Heavenly Father, may fellowship with you be my mainstay. Help me to listen, as well as to speak, when I pray.
Read LUKE 6:12-26
The Twelve Apostles
12 One of those days Jesus went out to a mountainside to pray, and spent the night praying to God. 13 When morning came, he called his disciples to him and chose twelve of them, whom he also designated apostles: 14 Simon (whom he named Peter), his brother Andrew, James, John, Philip, Bartholomew, 15 Matthew, Thomas, James son of Alphaeus, Simon who was called the Zealot, 16 Judas son of James, and Judas Iscariot, who became a traitor.
Blessings and Woes
17 He went down with them and stood on a level place. A large crowd of his disciples was there and a great number of people from all over Judea, from Jerusalem, and from the coastal region around Tyre and Sidon, 18 who had come to hear him and to be healed of their diseases. Those troubled by impure spirits were cured, 19 and the people all tried to touch him, because power was coming from him and healing them all.
20 Looking at his disciples, he said:
“Blessed are you who are poor,
for yours is the kingdom of God.
21 Blessed are you who hunger now,
for you will be satisfied.
Blessed are you who weep now,
for you will laugh.
22 Blessed are you when people hate you,
when they exclude you and insult you
and reject your name as evil,
because of the Son of Man.
23 “Rejoice in that day and leap for joy, because great is your reward in heaven. For that is how their ancestors treated the prophets.
24 “But woe to you who are rich,
for you have already received your comfort.
25 Woe to you who are well fed now,
for you will go hungry.
Woe to you who laugh now,
for you will mourn and weep.
26 Woe to you when everyone speaks well of you,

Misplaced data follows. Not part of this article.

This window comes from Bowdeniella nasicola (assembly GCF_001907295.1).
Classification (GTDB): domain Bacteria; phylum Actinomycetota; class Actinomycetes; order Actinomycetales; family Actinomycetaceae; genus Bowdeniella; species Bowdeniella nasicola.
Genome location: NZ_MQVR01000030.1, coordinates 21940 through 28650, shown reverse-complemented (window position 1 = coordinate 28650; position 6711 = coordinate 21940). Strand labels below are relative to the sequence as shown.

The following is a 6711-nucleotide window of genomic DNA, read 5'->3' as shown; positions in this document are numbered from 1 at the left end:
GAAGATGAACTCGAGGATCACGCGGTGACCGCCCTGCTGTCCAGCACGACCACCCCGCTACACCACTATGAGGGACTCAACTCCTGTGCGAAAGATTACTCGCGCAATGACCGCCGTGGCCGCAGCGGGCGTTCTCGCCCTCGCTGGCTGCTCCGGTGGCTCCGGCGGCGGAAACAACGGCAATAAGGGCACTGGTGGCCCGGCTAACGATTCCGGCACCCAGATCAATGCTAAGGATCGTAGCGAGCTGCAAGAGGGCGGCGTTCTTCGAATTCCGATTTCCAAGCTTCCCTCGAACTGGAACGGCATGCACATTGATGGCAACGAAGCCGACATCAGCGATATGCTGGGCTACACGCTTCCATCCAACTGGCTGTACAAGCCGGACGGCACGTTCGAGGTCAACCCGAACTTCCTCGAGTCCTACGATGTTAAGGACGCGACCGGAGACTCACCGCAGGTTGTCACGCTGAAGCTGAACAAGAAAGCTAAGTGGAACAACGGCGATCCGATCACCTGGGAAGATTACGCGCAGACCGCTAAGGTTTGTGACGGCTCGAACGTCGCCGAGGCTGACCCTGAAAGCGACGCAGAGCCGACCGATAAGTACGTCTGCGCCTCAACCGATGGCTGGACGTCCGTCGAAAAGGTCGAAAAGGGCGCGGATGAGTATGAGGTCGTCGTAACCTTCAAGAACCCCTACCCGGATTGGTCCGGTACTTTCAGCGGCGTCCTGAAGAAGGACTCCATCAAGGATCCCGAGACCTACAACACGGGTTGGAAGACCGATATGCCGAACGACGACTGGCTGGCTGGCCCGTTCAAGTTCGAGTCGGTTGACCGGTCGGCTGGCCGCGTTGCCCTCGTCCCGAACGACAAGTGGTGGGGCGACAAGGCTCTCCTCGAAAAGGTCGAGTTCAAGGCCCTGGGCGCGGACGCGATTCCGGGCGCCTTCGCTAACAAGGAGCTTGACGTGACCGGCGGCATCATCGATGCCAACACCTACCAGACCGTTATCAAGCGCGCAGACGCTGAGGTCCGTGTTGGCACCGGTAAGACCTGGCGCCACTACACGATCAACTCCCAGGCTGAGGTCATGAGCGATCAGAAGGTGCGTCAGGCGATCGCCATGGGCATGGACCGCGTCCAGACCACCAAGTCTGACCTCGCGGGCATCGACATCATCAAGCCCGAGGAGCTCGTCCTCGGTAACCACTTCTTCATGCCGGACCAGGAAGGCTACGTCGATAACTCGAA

for that is how their ancestors treated the false prophets.
New International Version (NIV)Holy Bible, New International Version®, NIV® Copyright ©1973, 1978, 1984, 2011 by Biblica, Inc.® Used by permission. All rights reserved worldwide.
ReflectThe first call of the apostles—even before being sent out—was to simply ‘be with’ Jesus (Mark 3:14). Spend unhurried time in prayer, and in reading and exploring God’s Word today.
Luke records here two important ‘appointments’: Jesus’ appointment with the Father, followed by his appointment of the apostles. When preparing for decisive moments and before making important decisions, Jesus spent extended time in prayer (see Luke 3:21; 5:16). A whole night in prayer precedes the appointment of the twelve (vs 12-16) and is followed by an important address to the disciples (vs 20-26).
The word ‘apostle’ means ‘sent.’ The twelve, and later others from among the larger circle of disciples, would be sent out by Jesus on mission trips (Luke 9:1-6; 10:1-16). But since this sending would invite opposition and involve obstacles, Jesus often warned them about the cost of discipleship (v 20; see 9:23,24). The address that follows (sometimes called the ‘sermon on the plain’) is a reminder that kingdom people must learn to take a long view of life. Disciples are ‘blessed’ with promises of a kingdom and the kingdom blessings of deep contentment and joy (vs 20-23). Yet, while their appointment is a precious privilege, it is also one that brings problems and persecution (v 22).
John Stott described the Holy Spirit as one who ‘before he is the comforter is the disturber.’* Disciples of Jesus must master the spiritual art of being comfortable with being uncomfortable.
Your daily appointment with God is an anointed time. Treasure it. Safeguard it.
Thank you Father, that you never tire of my coming to you in prayer, that you always hear me, even when I reach out to you from the quiet recesses of my heart.
*John Stott, Sermon on the Mount, The Bible Speaks Today series (IVP, 2020), p.98.
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